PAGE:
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Immigrant stories in ‘To Bear Witness’ exhibit capture horror of persecution, hope found in Oregon

UPDATED: Wed., Jan. 26, 2022

By Douglas Perry The Oregonian

PORTLAND – People come to America every year for economic opportunity and religious and cultural freedom.

Some also come to save their lives.

The Oregon Jewish Museum and Center for Holocaust Education, with its new exhibit “To Bear Witness: Extraordinary Lives,” reminds us that the U.S. always has been a “safe haven,” a place you go to – or try to go to – when your native land becomes too dangerous.

“In today’s politically charged environment, the subject of immigration can make for a controversial museum exhibition,” Oregon Jewish Museum director Judy Margles said when announcing the exhibit.

But that’s also what made it an essential topic.

Throughout its history, the U.S. has regularly seen unnerving nativist surges like the one it’s experiencing now. It nonetheless has remained a beacon of hope for oppressed, desperate people around the world.

“To Bear Witness” tells the stories of immigrants from several countries in several eras, from Nazi Germany to 1970s Cambodia to today’s war-torn Syria. The subjects’ experiences are stark, traumatic – and uplifting.

Leslie Aigner, who died last summer at 92, told the museum about being lined up with other Jewish prisoners in front of the murderous Dr. Josef Mengele, the “Angel of Death,” at the Auschwitz concentration camp during World War II.

“He was in uniform, yes,” Aigner said. “He was in a white coat, an open coat, with a uniform and a belt on him. And a sidearm.”

But Aigner couldn’t remember the notorious Nazi’s face. He insisted he wouldn’t recognize him even if shown a photograph. His mind had permanently blurred it out.

It didn’t get much better for Aigner after the war – now he found himself under Hungary’s communist dictatorship.

“You didn’t want to talk to your neighbors about politics because if you talked against the government or (said) something anti, you disappeared,” he said.

Finally, after Hungary’s failed anticommunist uprising in 1956, Les and his wife Eva Spiegel Aigner escaped to Austria by bribing a border guard and making a run for it.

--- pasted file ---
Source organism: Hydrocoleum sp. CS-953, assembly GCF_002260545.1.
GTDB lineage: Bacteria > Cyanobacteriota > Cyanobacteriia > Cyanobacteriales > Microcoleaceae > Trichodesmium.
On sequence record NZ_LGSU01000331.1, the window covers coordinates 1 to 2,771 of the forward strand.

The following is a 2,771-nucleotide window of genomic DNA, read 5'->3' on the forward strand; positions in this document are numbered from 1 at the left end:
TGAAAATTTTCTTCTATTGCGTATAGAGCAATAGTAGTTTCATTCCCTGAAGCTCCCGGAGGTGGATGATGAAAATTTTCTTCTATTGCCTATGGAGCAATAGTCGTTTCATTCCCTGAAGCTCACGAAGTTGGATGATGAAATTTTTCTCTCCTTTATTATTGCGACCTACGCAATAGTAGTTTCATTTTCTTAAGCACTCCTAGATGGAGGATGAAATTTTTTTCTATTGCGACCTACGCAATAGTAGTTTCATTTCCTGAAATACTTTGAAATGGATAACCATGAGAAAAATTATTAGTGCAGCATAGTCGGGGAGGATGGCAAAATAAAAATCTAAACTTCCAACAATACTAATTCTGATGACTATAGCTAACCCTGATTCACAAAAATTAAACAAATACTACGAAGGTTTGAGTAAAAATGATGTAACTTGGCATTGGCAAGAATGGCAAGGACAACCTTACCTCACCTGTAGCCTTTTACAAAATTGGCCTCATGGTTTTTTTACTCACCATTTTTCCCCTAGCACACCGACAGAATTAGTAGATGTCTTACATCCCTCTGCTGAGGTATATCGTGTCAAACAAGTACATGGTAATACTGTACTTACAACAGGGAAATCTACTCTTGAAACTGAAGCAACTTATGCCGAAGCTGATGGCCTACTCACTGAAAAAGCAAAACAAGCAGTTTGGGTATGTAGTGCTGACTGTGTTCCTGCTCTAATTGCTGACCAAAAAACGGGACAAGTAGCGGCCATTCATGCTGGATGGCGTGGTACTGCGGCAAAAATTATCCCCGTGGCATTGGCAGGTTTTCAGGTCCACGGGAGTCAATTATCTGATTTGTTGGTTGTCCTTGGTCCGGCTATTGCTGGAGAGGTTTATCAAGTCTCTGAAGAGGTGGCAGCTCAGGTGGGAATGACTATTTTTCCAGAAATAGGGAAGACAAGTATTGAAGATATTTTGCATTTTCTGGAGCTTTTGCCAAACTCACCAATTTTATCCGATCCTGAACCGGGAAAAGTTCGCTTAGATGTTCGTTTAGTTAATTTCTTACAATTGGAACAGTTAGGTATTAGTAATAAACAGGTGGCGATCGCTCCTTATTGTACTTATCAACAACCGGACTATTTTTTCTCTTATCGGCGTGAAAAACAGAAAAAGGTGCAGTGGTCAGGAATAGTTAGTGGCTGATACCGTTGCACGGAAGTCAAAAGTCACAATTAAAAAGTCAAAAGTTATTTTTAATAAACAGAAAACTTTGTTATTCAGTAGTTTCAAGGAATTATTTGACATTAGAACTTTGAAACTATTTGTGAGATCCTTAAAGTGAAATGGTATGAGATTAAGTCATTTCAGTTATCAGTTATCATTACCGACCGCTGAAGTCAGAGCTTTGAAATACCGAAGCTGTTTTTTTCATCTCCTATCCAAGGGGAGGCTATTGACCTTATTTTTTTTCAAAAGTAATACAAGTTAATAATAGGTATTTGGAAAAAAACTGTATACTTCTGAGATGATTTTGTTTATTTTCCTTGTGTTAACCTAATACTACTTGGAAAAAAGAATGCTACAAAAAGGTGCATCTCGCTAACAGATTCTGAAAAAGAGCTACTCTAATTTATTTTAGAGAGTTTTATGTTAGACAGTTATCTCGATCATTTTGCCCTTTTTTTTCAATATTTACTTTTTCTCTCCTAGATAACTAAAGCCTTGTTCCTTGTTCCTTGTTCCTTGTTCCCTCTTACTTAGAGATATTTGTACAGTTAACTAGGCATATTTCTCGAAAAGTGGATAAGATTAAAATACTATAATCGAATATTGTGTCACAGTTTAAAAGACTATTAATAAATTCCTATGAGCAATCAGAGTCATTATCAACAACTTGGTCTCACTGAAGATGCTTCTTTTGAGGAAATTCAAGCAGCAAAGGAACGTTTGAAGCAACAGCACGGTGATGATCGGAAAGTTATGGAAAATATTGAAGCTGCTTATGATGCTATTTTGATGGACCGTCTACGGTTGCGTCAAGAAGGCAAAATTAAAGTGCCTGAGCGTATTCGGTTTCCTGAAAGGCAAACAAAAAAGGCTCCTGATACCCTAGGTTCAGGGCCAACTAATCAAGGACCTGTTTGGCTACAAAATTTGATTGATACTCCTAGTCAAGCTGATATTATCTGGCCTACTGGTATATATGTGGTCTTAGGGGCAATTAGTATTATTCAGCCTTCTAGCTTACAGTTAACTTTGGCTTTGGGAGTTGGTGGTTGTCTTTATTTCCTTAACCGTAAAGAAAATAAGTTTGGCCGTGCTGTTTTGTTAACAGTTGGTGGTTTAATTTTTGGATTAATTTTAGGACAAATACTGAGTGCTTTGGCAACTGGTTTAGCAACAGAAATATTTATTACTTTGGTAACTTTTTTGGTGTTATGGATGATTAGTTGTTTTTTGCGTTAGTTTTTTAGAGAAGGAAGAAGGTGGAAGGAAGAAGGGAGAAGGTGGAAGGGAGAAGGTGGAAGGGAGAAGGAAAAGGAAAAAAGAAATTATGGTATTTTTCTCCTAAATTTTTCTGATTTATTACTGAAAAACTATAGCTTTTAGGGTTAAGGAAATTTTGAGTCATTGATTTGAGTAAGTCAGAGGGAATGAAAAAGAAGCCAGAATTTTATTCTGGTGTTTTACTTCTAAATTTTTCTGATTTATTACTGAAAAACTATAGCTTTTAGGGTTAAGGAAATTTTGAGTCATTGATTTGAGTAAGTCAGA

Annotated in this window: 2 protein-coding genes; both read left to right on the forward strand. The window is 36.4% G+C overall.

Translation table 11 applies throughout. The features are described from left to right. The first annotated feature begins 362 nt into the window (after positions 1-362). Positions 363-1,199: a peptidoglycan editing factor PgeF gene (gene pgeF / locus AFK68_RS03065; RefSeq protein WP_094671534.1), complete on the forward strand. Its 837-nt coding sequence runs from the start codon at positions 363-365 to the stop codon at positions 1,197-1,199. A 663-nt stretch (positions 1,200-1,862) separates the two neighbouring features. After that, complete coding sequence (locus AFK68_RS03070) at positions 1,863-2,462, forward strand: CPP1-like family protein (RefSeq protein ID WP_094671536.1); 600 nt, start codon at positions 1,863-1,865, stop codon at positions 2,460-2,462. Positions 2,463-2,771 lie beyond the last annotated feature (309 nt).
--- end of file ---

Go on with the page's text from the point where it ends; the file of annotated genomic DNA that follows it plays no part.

“Our decision was made to leave the country one morning when we were standing in line for bread, my husband and I,” Eva said in an interview for the Jewish Museum. “There were two men in front of us standing in the line and talking, and they said, ‘Let’s take care of the communists first, and then we get the leftover Jews.’ And my husband and I looked at each other, and we knew in that second that we were not staying in this country anymore.”

Such virulent persecution and scapegoating take a tremendous toll, infusing those targeted with constant dread, often stunting potential.

“We so much wanted to be unknown, unnoticed,” Eva said.

But the Aigners found a welcoming community in Portland, and they eventually became comfortable being known, with Les referring to their arrival in the Rose City as their “second lease on life.” In the 1980s, when Holocaust deniers in the U.S. started to become bolder, the couple decided to speak out, to share their experiences.

“To Bear Witness,” a collaboration between the Oregon Jewish Museum, Sankar Raman’s The Immigrant Story project and photographer Jim Lommasson, focuses on about a dozen men and women – including the Aigners – who escaped dire circumstances in other countries for new lives in Oregon.

The subjects of the exhibit, which runs through May 15, are not famous immigrants – no Albert Einstein, who emigrated from Germany shortly after Adolf Hitler came to power there, or even Gloria Estefan, who as a child fled revolution-wracked Cuba.

That doesn’t mean they are any less fascinating, their experiences any less meaningful or resonant. Rebecca Biggs, the museum’s communications manager, said, “It was personally humbling for me when I realized these amazing people are all our Portland neighbors.”

“To Bear Witness,” which fills a compact, light-infused space on the museum’s first floor, features a significant object each immigrant has from their native land: a carved ivory medallion that Portland restaurateur Saron Khut’s mother kept with her when she fled Cambodia’s murderous Khmer Rouge; a hand-me-down outfit that college student Rama Youssef brought from Syria as a “physical reminder” of her sisters; a viola that Pacific University music professor Dijana Ihas “carried in snow” through the mountains as her family escaped a Serb attack.

The Aigners’ story – as well as that of Eva Simons Rickles, whose family fled Berlin in the 1930s – rightfully keeps the Nazi horrors front and center in the exhibit. The inclusion of recent immigrants, meanwhile, offers another message, pulling the museumgoer out of black-and-white history and into the familiarity of the present.

“Never again” became a popular rallying cry worldwide in the aftermath of the Holocaust. But genocide, the experiences of these younger immigrants show, hasn’t disappeared into the past.

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